3. CarboNeVo

    CarboNeVo Well known member

    Hey Alan, if I get this correctly, you mean those fear thoughts bring me from a calm, anxiety and pain free state - to the fight/flight/freeze state?
     
  4. Fabi

    Fabi Well known member

    So we are actually living a "I am not safe epidemy". Wow. I can definitely use the video and visualize myself confronting the fears. I am the one!
     
  5. Yael

    Yael New Member

    I live (and have always lived) in constant fear and doubt about absolutely everything- my mind rambles on constantly. Is it really possible to change this? I need help.
     
  6. Taz

    Taz Newcomer

    I had four out of six of those fear thoughts through the night and this morning when I realized I didn't get enough sleep. I'm working through Unlearn Your Pain, but these fear lessons are invaluable. Thank you.
     
    Salsara18 and anastacia42 like this.
  7. danielle

    danielle Peer Supporter

    “Do I need to know where the fear came from?” (no.)

    Alan, could you say anything more about this or refer me to your other writing? I've been finding trauma therapy deep and fascinating, but it hasn't freed me from pain (besides momentarily)... I don't think it's the intention of the therapist but perhaps my over-focus on healing the past is getting in my way now... then again I'm attached to the idea of healing early trauma... When do you think it's necessary to address the past and when not, such as in widespread chronic pain of fibromyalgia? Thank you!!
     
    donavanf, suky, Penny2007 and 4 others like this.
  8. Emerson

    Emerson New Member

    So helpful and clear.
    Sometimes when I wake up in the morning I am scanning for "what's wrong" (danger) -- my brain wants me on high alert. Then I meditate and come to a more relaxed "safe" space and much of what I was worried about dissolves. I'm really starting to see how this connects to my physical pain (it's like another worry my brain is creating to keep me on high alert? Trying to protect me when I don't need protection.)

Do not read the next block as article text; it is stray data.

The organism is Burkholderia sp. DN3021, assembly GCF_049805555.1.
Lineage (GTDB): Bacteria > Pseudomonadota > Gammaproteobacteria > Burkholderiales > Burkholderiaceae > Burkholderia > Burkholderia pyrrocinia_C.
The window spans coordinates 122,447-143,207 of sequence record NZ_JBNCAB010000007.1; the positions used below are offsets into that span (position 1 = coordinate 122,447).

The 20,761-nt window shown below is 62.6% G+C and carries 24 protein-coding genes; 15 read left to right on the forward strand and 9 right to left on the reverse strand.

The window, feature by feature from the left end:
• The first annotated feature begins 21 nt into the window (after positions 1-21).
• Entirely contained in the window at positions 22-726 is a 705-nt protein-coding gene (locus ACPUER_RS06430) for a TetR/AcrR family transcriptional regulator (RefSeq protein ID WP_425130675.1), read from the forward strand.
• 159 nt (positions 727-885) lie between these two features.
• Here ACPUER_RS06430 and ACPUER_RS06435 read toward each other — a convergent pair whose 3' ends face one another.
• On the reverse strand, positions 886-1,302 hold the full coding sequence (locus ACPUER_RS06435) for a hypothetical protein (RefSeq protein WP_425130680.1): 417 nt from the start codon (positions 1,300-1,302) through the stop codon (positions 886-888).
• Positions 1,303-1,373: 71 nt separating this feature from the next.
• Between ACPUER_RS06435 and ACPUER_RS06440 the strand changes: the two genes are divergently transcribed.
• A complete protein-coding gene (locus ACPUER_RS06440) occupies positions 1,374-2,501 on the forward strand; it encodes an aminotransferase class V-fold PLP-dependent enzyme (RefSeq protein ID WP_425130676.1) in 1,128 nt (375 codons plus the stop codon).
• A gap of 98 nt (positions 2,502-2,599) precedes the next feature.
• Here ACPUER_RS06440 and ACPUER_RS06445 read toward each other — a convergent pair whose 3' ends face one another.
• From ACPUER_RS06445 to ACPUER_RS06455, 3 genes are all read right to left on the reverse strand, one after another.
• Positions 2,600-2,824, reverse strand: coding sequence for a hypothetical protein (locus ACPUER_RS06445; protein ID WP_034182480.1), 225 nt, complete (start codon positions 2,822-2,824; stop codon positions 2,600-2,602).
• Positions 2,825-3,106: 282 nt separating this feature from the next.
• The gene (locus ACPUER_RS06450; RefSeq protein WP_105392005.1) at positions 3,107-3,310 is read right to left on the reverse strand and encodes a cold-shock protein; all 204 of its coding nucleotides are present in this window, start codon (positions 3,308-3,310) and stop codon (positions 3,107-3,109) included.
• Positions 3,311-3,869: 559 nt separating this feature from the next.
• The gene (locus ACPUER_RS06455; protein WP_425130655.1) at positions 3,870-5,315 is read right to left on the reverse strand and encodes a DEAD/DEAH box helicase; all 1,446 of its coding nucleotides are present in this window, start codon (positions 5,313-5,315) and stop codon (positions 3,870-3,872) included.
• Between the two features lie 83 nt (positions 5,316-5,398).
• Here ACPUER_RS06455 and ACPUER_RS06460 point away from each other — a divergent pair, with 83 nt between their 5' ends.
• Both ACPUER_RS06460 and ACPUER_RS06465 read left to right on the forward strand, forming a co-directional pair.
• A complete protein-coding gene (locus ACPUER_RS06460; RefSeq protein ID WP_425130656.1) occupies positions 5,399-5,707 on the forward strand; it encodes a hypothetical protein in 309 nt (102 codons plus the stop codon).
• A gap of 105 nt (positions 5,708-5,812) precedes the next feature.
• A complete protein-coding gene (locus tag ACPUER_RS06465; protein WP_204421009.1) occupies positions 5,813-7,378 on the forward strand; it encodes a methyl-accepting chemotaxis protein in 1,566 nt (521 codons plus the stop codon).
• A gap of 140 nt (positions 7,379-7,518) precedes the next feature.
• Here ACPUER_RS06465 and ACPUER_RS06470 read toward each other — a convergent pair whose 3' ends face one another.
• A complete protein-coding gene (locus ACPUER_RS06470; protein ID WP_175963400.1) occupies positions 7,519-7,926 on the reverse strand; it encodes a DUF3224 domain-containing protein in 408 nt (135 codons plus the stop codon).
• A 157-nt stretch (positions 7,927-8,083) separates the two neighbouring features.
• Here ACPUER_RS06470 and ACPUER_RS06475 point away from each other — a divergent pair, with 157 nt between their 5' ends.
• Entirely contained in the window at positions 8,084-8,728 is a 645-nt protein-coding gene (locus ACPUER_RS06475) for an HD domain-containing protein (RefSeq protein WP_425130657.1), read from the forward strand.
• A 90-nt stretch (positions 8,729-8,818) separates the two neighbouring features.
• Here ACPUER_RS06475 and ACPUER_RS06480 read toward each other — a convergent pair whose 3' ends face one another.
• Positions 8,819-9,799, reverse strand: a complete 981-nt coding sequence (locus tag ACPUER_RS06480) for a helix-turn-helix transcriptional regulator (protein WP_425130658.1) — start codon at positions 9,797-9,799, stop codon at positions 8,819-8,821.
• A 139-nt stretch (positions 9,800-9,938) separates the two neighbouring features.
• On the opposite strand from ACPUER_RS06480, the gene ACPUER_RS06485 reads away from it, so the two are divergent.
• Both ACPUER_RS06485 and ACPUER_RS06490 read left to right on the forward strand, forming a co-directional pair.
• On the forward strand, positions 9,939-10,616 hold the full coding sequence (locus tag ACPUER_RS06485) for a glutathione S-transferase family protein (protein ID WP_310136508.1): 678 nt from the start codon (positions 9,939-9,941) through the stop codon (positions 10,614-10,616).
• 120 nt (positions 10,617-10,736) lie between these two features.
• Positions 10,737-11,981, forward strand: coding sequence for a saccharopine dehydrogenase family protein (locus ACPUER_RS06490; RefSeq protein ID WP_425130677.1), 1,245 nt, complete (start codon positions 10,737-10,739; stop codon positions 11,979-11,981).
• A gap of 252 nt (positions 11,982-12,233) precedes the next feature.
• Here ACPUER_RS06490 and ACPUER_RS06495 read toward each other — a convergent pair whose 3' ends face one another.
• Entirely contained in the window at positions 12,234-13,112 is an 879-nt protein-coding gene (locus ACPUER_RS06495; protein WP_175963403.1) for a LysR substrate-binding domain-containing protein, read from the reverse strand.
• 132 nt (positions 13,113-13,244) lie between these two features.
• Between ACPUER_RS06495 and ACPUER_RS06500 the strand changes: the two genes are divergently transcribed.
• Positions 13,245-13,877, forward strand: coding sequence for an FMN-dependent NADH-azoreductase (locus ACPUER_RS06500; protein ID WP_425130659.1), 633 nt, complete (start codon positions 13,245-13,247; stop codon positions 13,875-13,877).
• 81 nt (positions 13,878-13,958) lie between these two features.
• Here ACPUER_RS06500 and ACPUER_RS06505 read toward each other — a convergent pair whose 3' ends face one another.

BonnieLass, fredb, ter456 and 7 others like this.
  9. Lauren T

    Lauren T Peer Supporter

    Very very helpful! Thank you. Sometimes tho I wonder if fear thoughts, ego, isn't really my friend and gets alarmed and excited when I challenge the habitual patterns of fear.

    Since doing this program I have had rashes, the tinnitus has gotten as bad as it's ever been and my sciatic nerve is acting up. Could it be b cause I'm dismantling the brain/ego/fear mind?

    I won't quit - this is mighty powerful stuff! Not just for pain.
     
    James53, Kerrj74, Lily Rose and 2 others like this.
  10. jodib

    jodib Peer Supporter

    On second thought guess i do have fear.
    A lot of it so even more hopeful now
     
    Bodhigirl likes this.
  11. MentorCoach

    MentorCoach Peer Supporter

    I'll tell ya, just going from a mentality that "my pain is a distraction from some unbearable emotion(s)" to "my pain is based in Fear" has already helped me to feel less pain. Just by starting to understand that pain is just a sensation and to start treating my chronic pain with "I just don't give a $hit about you, pain!" has REALLY helped me. I know I have a ways to go, but I have so much more patience now in getting myself to a pain-limited life. :) Thank you so much Mr Gordon and others who have contributed so far to my healing!
     
    Hayley, Janey, SDTinaS and 8 others like this.
  12. Char83

    Char83 New Member

    "Our brains have evolved to protect us, and when they sense danger they want us in a state of alertness"... so how do we let our brains know we are not in danger?
     
  13. zaqxsw

    zaqxsw New Member

    The best post of the series so far. Thanks!

    It's the constant fear of whatever......... It's fear. It's really tough to face, especially if you like feeling good, but that is exactly what you need to do. It's so ironic.


    A few sayings about fear that I've read ..........

    "There are really only two positions one can take toward anything in life: hope or fear. Hope strengthens, fear kills."

    "Every problem has two handles. You can grab it by the handle of fear or the handle of hope."

    "Fear never wrote a symphony or poem, negotiated a peace treaty, or cured a disease. Fear never pulled a family out of poverty or a country out of bigotry. Fear never saved a marriage or a business. Courage did that. Faith did that. People who refused to consult or cower to their timidities did that. But fear itself? Fear herds us into a prison and slams the doors."

    "I must not fear. Fear is the mind-killer. Fear is the little-death that brings total obliteration. I will face my fear. I will permit it to pass over me and through me. And when it has gone past I will turn the inner eye to see its path. Where the fear has gone there will be nothing. Only I will remain." - the novel: DUNE

    "Fear is a natural reaction to moving closer to the truth."
     
    Janey, suky, Bodhigirl and 4 others like this.
  14. Eugene

    Eugene Well known member

    I agree 100%.

    That has been an amazing paradigm shift.
     
    ter456, suky, Bodhigirl and 2 others like this.
  15. Lauren T

    Lauren T Peer Supporter

    Nice Dune quote!!!
     
    ter456, Benjuwa and zaqxsw like this.
  16. hsbarry

    hsbarry Peer Supporter